I can’t really lavish a great deal of plaudits on Return to Bangleonia, as it’s not a killer production. The band slip on more than a few occasions, and they probably would’ve sounded better with a few more shows under their reunited belts. Nonetheless, there’s a lot of charm and energy on display. This may not be a great live show, but it’s a fun one.

The DVD Grades: Picture B+/ Audio A-/ Bonus B

The Bangles: Return to Bangleonia appears in an aspect ratio of 1.78:1 on this single-sided, single-layered DVD; the image has not been enhanced for 16X9 televisions. That’s a disappointment, though not a fatal flaw. Despite the lack of anamorphic enhancement, Return looked pretty good.

Sharpness took the biggest hit but still managed to seem more than acceptable. At times, wide shots tended to look a little indistinct, as those could have been more detailed. However, most of the elements came across as crisp and accurate, so I didn’t experience many disappointments in that regard. Shimmering and jaggies were surprisingly minor, and no source flaws or video artifacts appeared.

Colors looked terrific. Stage lighting created a warm environment with a lot of purple and deep red to be found. The hues came across as firm and rich at all times. They really seemed strong and acted as a highlight of the image. Blacks were also dark and dense, while the shadows appeared clear and smooth. I’m surprised that this thing looked so good without anamorphic enhancement, but I felt pretty pleased with the presentation. Though the softness almost resulted in a “B” grade, I liked it so much I went with the higher “B+”.

I also thought the Dolby Digital 5.1 soundtrack of Return to Bangleonia satisfied. As one might expect with a live musical performance, the soundfield featured the front speakers most heavily. Those features blended together wonderfully well. Lead vocals stayed anchored in the center, while backing vocals spread smoothly across the speakers. (One lead exception: Michael’s lines for “Walk Like an Egyptian” localize in the right to match her place on stage even though Vicki’s on the left but her vocals appeared in the center.) The instrumentation seemed nicely localized but not excessively discrete, so the whole package melded together cleanly. The soundfield offered a seamless and natural presentation.

Surrounds kicked in some crowd noise and musical reinforcement but didn’t have much else to do. That was fine with me, as the music presented a good sense of the live setting. I noticed a little unique percussion in the rear during “Walk Like an Egyptian”, but otherwise the back speakers remained pretty passive.

The quality of the audio also seemed positive. Vocals were firm and natural. They appeared up front and concise and lacked any signs of problems. All instruments came across as accurate and fully developed. Highs displayed good bite and clarity, while bass response was deep and tight. All in all, the audio of Return seemed outstanding.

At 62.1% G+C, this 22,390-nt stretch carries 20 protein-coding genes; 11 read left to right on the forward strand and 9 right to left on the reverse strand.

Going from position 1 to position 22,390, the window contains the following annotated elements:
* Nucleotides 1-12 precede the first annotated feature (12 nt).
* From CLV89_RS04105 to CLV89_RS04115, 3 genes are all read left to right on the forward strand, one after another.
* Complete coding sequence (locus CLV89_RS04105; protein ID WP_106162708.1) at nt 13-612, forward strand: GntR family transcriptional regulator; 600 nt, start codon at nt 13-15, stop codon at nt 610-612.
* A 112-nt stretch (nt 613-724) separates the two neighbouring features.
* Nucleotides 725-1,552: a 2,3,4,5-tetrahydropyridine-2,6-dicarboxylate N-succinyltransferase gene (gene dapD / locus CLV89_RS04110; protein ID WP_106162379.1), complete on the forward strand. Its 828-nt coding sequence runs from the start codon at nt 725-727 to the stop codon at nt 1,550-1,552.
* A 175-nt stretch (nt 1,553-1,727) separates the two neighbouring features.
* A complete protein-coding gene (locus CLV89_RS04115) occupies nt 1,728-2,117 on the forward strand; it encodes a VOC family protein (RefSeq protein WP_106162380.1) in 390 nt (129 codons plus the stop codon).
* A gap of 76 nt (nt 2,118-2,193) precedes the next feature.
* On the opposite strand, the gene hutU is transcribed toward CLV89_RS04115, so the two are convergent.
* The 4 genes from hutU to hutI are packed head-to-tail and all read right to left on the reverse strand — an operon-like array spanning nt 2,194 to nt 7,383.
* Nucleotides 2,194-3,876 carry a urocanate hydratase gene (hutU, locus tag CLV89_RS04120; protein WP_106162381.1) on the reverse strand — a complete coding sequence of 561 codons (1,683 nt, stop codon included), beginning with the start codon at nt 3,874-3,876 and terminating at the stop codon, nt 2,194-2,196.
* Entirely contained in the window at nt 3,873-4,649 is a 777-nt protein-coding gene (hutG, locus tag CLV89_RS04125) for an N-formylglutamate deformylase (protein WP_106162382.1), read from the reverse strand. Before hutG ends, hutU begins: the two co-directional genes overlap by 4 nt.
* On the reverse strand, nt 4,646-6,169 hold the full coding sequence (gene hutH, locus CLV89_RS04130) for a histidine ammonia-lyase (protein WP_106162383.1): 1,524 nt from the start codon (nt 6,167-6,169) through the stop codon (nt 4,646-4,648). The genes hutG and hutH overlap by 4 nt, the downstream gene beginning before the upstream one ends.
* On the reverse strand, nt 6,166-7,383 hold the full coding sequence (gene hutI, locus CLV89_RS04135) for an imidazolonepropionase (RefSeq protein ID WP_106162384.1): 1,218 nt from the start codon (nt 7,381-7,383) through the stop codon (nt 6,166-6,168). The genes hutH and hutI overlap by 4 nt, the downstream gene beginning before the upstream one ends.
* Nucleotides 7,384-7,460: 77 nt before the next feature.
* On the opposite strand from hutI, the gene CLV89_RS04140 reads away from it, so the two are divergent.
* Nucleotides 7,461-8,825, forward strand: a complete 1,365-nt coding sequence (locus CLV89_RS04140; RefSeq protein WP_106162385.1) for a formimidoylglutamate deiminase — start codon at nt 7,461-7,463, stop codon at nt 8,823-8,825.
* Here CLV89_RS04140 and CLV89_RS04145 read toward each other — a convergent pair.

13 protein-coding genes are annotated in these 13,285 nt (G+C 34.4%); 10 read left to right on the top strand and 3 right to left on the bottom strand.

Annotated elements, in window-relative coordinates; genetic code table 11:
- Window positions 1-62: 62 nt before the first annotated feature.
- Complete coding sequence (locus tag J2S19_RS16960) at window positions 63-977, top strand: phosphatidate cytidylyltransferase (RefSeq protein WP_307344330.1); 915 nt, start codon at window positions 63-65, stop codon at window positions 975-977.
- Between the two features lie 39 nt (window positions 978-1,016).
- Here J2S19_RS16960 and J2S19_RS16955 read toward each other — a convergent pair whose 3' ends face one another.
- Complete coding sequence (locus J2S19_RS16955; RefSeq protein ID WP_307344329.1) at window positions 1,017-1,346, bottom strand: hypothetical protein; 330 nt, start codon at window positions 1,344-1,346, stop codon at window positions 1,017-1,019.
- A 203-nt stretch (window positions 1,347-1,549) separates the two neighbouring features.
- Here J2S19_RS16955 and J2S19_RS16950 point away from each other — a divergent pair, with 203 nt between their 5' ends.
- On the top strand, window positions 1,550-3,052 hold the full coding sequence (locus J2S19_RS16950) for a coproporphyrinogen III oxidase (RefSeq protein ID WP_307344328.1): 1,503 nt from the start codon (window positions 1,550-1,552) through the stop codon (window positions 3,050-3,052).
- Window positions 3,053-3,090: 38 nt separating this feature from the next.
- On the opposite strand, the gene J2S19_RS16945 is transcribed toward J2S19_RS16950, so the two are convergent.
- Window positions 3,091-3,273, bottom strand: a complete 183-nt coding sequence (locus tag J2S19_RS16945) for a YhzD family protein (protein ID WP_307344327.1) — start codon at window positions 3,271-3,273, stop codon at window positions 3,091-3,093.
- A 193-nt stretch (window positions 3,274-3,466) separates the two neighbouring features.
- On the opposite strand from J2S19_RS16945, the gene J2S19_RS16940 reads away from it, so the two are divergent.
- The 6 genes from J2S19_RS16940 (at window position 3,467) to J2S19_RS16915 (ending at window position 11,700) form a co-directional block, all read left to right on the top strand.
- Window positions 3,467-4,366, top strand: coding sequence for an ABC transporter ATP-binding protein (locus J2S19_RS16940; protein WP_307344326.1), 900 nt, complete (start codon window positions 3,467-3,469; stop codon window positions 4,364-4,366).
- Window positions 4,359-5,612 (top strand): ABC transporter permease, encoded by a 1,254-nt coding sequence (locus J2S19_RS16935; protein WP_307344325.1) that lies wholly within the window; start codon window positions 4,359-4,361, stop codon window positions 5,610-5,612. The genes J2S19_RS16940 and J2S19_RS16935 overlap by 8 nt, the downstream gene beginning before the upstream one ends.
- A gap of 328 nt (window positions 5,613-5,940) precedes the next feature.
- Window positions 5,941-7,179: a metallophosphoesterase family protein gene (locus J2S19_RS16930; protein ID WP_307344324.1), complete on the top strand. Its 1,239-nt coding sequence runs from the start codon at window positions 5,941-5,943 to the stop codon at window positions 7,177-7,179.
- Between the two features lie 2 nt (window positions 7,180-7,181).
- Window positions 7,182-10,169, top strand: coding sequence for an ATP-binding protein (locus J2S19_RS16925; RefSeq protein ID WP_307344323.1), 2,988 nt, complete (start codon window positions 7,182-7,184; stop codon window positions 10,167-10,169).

We find a few extras here. The most intriguing is an audio commentary with band members Susanna Hoffs, Vicki Peterson and Debbi Peterson. (Michael Steele quit the band in 2005.) All three sit together for this running, screen-specific piece. They talk about the songs in the concert and give us thoughts about many of these tunes. We also hear about experiences with various collaborators, concert specifics and many Bangle memories from their glory years.

I went into this commentary with some trepidation, as I feared the Bangles would have little to say. Happily, they provide quite a lot of quality insights and deliver these in a fun manner. They don’t take things too seriously but they make sure we get many interesting notes. The commentary rarely drags as it becomes an enjoyable piece.

Next we find two acoustic performances. We hear “Manic Monday” and Doll Revolution’s “Ride the Ride”. Neither comes in front of an audience. Instead, there are living room performances conducted for purposes unknown. Whatever the case, they’re interesting alternate renditions, and the intimate setting adds to their appeal.

A featurette called The Story of Bangleonia runs 16 minutes, 20 seconds. It presents a joint interview session with Susanna, Vicki and Debbi. They talk about how the Bangles came together and their earliest days, some scary gigs, pre-concert rituals, their collaboration with Prince, comparisons between being Bangles in the Eighties and today, and thoughts about some modern female musicians. As with the commentary, the ladies prove charming and informative here. We get more fun stories and these help make “Story” useful.

We also discover a Photo Gallery. It presents 28 shots from over the years. I like this collection, though I wish it were more extensive.

At the disc’s start, we get ads for Dick Cavett: Rock Legends, The Tomorrow Show with Tom Snyder: Punk and New Wave and The Blasters: Going Home.

With Return to Bangleonia, we get documentation of the Bangles’ 2000 return to the public eye. Though the show suffers from more than a few missteps, it boasts enough peppiness and fun to make it enjoyable. The DVD presents positive picture, terrific audio and a mix of interesting extras. All that and a list price of only $15 make Return a must-have for Bangles fans.

Viewer Film Ratings: 4.7647 Stars Number of Votes: 17